The Imaginarium of Doctor Parnassus (2009) ***
Director: Terry Gilliam
Writers: Terry Gilliam, Charles McKeown
Starring: Christopher Plummer, Heath Ledger, Lily Cole, Andrew Garfield, Tom Waits, Verne Troyer, Johnny Depp, Jude Law, Colin Farrell

My initial thoughts are that this film has gotten much of its praise due to the fact that it was Heath Ledger’s final film. Not that it isn’t good. It is not, however, one of the greater works of Ledger or director Terry Gilliam for that matter. Gilliam graciously removed his contractually required credit “a Terry Gilliam film” and replaced it with “a film from Heath Ledger and friends”, and he did a good job of finding a way to finish the movie when his leads died midway through production. But this is really Gilliam lite. That’s not necessarily a bad thing either. Gilliam can be a difficult filmmaker, both on the set and in the viewing. Gilliam claimed this film was inspired by a need to just have a fun time making a movie. Despite the unforeseen circumstance of Ledger’s death, it seems as if they did have a fun time. The casting of Tom Waits as the devil is more than a stroke of genius.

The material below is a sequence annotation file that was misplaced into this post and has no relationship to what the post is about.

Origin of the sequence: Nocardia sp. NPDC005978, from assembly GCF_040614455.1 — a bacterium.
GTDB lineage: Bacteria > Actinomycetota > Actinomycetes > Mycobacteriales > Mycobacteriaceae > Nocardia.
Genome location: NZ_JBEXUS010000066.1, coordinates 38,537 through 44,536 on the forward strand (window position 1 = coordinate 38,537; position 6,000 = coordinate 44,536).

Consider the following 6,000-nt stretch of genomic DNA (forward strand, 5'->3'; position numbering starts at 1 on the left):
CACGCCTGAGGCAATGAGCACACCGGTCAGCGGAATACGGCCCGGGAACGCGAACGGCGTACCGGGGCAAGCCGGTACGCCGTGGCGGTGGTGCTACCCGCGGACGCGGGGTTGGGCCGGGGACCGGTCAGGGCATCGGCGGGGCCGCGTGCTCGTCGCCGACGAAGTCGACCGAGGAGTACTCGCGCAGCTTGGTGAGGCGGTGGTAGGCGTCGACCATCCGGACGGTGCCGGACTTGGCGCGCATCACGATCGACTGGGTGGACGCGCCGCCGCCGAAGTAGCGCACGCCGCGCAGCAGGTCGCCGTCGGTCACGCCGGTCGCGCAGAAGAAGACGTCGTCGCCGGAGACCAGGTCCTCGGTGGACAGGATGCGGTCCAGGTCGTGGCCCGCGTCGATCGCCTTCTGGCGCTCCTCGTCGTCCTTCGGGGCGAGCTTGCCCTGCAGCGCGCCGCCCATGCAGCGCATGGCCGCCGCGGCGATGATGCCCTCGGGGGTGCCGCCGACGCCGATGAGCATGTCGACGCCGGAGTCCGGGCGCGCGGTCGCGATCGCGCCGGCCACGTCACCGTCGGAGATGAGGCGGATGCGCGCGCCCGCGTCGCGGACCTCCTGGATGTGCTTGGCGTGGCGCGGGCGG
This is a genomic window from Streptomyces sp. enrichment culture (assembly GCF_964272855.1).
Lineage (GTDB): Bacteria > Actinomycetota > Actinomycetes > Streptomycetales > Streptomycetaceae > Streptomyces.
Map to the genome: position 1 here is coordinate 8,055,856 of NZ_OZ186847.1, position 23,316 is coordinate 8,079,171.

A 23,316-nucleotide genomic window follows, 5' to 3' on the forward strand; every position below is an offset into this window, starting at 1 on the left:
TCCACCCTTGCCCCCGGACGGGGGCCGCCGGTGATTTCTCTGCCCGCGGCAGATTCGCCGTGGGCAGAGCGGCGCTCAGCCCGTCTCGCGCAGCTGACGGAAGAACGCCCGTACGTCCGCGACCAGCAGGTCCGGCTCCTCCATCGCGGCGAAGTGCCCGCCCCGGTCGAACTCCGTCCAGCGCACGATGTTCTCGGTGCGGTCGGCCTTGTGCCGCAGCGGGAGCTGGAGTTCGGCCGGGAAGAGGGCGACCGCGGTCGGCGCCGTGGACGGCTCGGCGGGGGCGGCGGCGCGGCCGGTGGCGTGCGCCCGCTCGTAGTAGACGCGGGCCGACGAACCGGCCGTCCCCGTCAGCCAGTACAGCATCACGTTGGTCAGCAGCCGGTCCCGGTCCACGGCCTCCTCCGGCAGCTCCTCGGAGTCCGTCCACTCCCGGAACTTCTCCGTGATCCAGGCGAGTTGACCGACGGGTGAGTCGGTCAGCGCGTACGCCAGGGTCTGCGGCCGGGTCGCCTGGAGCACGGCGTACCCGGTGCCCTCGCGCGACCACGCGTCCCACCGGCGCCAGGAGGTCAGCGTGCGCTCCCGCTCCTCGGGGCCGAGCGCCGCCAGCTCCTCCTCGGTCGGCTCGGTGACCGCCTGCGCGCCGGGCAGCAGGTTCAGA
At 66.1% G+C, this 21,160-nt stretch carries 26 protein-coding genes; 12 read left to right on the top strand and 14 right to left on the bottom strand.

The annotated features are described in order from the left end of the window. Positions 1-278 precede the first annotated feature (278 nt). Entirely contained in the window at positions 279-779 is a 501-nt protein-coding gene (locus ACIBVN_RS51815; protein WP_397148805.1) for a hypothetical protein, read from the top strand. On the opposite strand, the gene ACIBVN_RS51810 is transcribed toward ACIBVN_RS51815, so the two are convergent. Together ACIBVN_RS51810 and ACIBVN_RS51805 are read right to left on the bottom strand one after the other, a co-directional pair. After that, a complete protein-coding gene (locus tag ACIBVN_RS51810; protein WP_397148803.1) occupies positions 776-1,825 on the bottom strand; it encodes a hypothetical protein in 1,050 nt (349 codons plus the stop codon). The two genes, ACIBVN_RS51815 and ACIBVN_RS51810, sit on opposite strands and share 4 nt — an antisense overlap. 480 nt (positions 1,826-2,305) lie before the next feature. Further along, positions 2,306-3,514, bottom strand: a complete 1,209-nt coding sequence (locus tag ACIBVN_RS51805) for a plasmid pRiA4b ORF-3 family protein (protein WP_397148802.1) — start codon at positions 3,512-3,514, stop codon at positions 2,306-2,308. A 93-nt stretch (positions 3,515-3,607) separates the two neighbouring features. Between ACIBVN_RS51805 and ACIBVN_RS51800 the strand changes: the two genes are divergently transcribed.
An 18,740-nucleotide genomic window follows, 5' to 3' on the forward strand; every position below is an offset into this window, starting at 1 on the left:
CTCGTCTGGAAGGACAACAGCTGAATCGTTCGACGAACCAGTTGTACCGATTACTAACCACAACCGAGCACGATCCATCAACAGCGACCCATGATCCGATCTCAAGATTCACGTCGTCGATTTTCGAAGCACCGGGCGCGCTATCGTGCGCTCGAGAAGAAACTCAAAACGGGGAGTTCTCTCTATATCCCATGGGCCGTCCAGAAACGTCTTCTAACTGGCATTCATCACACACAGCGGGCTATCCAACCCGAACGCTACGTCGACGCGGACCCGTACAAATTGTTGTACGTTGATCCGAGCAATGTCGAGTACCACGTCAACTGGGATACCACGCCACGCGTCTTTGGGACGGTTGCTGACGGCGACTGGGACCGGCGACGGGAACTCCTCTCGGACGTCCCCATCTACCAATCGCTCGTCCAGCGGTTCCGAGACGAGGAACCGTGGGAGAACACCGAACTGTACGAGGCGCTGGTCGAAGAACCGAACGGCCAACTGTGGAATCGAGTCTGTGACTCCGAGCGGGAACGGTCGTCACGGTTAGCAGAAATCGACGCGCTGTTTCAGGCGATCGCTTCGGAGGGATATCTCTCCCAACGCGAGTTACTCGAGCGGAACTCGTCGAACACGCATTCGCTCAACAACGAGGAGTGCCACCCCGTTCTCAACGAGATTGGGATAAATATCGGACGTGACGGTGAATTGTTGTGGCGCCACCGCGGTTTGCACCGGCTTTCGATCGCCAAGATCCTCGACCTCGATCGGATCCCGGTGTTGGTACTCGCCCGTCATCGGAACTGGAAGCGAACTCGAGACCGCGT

The Blind Side (2009) ***
Director: John Lee Hancock
Writers: John Lee Hancock, Michael Lewis (book “The Blind Side: Evolution of a Game”)
Starring: Sandra Bullock, Quinton Aaron, Tim McGraw, Jae Head, Lily Collins, Ray McKinnon, Kim Dickens, Kathy Bates